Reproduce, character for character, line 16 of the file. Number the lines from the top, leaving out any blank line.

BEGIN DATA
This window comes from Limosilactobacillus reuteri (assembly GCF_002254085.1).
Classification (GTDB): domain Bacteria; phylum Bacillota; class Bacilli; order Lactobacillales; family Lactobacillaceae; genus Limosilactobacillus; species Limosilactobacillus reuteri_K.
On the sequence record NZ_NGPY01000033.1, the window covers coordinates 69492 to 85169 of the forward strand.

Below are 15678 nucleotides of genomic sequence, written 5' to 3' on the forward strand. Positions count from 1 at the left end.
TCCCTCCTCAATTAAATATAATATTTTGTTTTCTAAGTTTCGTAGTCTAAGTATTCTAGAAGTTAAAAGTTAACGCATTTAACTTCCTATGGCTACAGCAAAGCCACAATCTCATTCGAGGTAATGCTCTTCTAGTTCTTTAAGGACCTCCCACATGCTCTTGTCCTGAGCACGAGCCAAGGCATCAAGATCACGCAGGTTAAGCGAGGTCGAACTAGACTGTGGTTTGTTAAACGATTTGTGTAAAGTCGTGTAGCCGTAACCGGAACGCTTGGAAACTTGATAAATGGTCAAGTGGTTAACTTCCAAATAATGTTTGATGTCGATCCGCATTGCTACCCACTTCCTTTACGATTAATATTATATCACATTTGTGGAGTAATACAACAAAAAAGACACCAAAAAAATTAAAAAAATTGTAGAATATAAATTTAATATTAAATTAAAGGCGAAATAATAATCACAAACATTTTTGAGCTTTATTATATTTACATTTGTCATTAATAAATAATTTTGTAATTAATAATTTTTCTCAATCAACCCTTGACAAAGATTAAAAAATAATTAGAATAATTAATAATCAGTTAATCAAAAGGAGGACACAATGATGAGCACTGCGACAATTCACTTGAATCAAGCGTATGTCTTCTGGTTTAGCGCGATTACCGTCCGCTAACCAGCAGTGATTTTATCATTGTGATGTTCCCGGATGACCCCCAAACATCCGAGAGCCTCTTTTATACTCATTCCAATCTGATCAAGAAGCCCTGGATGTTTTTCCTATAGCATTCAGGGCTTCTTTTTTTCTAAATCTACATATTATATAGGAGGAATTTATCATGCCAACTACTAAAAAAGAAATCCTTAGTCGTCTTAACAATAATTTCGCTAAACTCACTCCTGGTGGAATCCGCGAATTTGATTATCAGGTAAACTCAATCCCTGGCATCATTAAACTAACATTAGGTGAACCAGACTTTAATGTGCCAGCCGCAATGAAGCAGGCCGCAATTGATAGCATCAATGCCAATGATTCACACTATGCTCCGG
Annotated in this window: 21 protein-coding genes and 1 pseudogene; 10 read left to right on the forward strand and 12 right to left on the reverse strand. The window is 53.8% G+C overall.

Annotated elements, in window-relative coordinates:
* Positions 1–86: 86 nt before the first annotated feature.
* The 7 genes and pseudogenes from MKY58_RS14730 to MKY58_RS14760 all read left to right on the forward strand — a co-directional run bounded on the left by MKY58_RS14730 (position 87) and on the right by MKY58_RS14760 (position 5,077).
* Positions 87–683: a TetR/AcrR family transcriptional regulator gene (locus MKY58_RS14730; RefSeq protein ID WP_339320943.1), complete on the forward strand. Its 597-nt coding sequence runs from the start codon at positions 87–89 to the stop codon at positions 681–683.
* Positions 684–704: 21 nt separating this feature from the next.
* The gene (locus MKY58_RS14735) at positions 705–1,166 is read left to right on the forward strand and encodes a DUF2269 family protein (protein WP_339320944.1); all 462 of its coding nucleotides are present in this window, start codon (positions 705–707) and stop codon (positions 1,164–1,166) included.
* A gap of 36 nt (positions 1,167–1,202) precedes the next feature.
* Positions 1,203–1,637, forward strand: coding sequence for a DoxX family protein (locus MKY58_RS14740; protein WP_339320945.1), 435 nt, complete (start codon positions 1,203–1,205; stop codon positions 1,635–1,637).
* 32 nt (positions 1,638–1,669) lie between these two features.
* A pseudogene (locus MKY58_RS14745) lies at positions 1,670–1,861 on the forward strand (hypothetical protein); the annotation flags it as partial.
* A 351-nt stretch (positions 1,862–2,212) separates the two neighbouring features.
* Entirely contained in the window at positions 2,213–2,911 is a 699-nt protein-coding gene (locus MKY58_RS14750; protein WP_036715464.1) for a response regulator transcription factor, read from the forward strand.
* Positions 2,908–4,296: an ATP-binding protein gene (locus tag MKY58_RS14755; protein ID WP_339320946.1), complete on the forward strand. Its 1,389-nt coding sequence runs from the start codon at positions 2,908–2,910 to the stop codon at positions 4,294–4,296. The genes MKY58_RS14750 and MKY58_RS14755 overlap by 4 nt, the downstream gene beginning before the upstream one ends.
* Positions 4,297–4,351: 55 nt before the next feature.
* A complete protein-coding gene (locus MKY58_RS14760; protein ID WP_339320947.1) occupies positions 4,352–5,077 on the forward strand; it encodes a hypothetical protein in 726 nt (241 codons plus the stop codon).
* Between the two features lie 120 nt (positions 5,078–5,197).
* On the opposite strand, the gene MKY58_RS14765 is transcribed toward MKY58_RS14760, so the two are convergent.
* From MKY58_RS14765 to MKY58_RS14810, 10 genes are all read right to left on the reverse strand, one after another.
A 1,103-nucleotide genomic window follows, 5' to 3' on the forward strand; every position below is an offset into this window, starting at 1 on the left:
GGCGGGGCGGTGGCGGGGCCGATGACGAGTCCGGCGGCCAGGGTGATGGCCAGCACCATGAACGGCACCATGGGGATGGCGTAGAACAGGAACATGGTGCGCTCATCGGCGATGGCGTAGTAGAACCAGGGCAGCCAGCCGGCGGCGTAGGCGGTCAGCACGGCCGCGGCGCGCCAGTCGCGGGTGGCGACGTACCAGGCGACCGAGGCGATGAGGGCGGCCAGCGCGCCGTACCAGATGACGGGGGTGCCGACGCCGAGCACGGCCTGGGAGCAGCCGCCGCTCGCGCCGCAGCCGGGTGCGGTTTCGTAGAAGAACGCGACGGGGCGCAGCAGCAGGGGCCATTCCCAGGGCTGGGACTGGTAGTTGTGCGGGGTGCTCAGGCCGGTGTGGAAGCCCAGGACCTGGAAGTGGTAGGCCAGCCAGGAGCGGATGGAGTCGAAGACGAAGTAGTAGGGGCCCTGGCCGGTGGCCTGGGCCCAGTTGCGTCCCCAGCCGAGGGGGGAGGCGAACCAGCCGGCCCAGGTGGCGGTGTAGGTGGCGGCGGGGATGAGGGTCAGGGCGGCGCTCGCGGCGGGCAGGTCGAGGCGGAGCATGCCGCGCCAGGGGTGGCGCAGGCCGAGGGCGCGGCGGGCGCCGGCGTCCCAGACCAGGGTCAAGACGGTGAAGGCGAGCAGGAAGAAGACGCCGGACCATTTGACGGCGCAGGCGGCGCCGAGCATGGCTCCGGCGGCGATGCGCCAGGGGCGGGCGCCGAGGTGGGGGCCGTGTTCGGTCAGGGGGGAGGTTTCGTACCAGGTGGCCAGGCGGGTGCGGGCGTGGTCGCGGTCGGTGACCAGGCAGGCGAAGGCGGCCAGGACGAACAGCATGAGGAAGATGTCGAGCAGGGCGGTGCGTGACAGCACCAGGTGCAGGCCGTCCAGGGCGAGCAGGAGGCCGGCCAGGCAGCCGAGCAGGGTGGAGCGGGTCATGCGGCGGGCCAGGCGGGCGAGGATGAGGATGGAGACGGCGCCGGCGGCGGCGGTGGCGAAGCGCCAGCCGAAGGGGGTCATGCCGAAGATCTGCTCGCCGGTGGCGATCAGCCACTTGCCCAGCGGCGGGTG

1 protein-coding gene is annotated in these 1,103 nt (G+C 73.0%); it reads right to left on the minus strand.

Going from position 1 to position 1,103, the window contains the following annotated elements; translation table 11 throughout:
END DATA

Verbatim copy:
* A pseudogene (locus MKY58_RS14745) lies at positions 1,670–1,861 on the forward strand (hypothetical protein); the annotation flags it as partial.